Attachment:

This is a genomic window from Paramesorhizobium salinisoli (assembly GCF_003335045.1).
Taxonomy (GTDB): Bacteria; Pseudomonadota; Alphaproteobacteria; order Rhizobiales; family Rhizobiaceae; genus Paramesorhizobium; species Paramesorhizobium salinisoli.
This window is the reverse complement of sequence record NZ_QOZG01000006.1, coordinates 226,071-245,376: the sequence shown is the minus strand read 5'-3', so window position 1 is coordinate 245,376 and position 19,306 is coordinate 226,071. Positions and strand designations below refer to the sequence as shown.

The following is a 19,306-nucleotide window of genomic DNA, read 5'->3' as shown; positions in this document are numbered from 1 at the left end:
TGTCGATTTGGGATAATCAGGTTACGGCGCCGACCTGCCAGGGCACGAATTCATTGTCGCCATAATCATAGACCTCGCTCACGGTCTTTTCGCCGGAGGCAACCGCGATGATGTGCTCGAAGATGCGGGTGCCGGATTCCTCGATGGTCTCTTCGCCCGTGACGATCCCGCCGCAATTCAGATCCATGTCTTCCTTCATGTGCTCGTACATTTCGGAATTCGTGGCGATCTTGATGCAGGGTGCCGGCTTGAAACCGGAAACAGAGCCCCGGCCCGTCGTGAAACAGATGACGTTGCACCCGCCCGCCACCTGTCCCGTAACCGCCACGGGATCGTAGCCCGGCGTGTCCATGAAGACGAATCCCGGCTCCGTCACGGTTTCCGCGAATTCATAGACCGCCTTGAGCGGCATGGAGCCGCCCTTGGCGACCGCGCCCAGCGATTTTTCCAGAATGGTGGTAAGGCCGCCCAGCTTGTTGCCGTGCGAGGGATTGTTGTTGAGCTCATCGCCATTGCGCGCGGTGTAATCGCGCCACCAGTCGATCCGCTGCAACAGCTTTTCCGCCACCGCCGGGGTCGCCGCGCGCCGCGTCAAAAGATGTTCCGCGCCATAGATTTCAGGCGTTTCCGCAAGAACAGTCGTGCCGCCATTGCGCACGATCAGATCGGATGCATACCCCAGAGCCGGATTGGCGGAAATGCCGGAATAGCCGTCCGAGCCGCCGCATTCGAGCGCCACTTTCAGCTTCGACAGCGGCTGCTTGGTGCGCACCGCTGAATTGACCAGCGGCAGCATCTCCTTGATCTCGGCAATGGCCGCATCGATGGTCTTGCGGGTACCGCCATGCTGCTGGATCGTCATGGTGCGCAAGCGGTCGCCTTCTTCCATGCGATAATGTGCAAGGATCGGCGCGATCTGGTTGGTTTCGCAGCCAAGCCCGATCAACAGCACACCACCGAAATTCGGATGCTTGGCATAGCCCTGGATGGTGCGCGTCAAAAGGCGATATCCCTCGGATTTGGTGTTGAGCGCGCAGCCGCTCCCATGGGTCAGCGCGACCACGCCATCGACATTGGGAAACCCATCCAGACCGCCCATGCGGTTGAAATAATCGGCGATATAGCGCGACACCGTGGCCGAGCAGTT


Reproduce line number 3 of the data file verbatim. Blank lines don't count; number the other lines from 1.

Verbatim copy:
This window is the reverse complement of sequence record NZ_QOZG01000006.1, coordinates 226,071-245,376: the sequence shown is the minus strand read 5'-3', so window position 1 is coordinate 245,376 and position 19,306 is coordinate 226,071. Positions and strand designations below refer to the sequence as shown.